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Temple of Kom Ombo

Temple of Kom Ombo 


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The Temple of Kom Ombo, built during the Ptolemaic dynasty, 180-47 BCE, is a double temple with courts, halls, sanctuaries and rooms duplicated for two sets of gods. Some additions to it were later made during the Roman period.

The Southern wing was built in dedication to the creator and fertility god, Sobek (crocodile).

The Northern wing was built to honor the falcon god Haroeris, also known as Horus the Elder.

This temple is unique in that on the structure is perfectly mirrored either side of the central axis. Much has been destroyed here because of proximity to the Nile, earthquakes and pilfering of stones. Some relief carvings were defaced by the Copts (400–800 CE) who used the temple as a church.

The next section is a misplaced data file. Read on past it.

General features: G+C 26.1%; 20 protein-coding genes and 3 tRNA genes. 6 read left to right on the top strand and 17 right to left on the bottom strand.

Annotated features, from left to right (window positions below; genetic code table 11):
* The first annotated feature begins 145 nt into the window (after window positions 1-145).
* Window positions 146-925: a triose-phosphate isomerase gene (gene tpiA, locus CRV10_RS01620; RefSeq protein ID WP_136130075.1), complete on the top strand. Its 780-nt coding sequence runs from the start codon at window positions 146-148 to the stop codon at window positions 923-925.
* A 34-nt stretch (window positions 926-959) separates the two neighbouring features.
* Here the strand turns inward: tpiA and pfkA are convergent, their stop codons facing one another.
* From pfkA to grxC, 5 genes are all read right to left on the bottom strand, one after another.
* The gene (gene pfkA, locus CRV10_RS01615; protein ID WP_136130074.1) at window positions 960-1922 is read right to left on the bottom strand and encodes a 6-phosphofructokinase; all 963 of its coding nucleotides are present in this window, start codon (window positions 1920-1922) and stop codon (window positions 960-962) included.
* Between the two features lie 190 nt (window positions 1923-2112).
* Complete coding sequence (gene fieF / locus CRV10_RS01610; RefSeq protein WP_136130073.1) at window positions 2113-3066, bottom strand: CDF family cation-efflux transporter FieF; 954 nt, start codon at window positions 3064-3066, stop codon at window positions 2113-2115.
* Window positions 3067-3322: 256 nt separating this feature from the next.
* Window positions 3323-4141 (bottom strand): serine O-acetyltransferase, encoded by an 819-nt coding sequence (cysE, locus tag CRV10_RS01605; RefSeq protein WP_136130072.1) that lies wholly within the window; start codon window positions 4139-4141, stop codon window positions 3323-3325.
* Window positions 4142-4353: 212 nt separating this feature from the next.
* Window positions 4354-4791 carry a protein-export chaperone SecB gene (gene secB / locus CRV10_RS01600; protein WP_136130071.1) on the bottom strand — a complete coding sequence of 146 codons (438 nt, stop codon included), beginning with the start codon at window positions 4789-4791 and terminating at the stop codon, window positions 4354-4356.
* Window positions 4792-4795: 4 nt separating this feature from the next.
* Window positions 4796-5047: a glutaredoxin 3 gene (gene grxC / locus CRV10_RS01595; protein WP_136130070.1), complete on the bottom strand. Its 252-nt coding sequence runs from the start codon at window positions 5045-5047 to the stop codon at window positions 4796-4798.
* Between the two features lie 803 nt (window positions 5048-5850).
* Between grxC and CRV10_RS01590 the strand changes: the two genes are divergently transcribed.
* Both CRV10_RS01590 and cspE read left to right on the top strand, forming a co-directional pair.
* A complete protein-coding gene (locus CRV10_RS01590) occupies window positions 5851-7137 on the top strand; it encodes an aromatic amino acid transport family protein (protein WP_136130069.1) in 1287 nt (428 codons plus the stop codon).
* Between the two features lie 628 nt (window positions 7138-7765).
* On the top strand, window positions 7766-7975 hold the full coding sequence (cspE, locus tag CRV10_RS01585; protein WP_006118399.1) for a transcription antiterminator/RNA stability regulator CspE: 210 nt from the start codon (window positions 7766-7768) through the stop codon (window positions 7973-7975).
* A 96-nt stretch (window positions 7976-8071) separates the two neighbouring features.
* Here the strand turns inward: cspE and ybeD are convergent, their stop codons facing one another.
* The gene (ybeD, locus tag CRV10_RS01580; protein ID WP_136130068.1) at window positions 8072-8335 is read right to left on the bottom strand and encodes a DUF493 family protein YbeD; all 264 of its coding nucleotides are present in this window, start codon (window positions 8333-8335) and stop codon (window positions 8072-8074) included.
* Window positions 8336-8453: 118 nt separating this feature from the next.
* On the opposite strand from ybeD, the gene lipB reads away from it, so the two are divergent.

All the temples buildings in the southern part of the plateau were cleared of debris and restored by Jacques de Morgan in 1893. A few of the three-hundred crocodile mummies discovered in the vicinity are displayed in The Crocodile Museum. It is also notable that a relief carving located on the wall of a corridor that surrounds the temple, depicts ancient Egyptian surgical instruments (photo included).

 

 

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A mappában található képek előnézete Kom Ombo


 

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